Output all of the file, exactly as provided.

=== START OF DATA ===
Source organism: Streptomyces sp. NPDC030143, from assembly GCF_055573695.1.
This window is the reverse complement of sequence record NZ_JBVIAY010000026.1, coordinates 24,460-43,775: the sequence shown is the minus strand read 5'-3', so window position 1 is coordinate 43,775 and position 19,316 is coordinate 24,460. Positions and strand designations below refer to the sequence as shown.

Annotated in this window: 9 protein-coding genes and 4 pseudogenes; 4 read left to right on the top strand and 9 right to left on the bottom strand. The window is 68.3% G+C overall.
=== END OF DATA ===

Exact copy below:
Source organism: Streptomyces sp. NPDC030143, from assembly GCF_055573695.1.
This window is the reverse complement of sequence record NZ_JBVIAY010000026.1, coordinates 24,460-43,775: the sequence shown is the minus strand read 5'-3', so window position 1 is coordinate 43,775 and position 19,316 is coordinate 24,460. Positions and strand designations below refer to the sequence as shown.

Annotated in this window: 9 protein-coding genes and 4 pseudogenes; 4 read left to right on the top strand and 9 right to left on the bottom strand. The window is 68.3% G+C overall.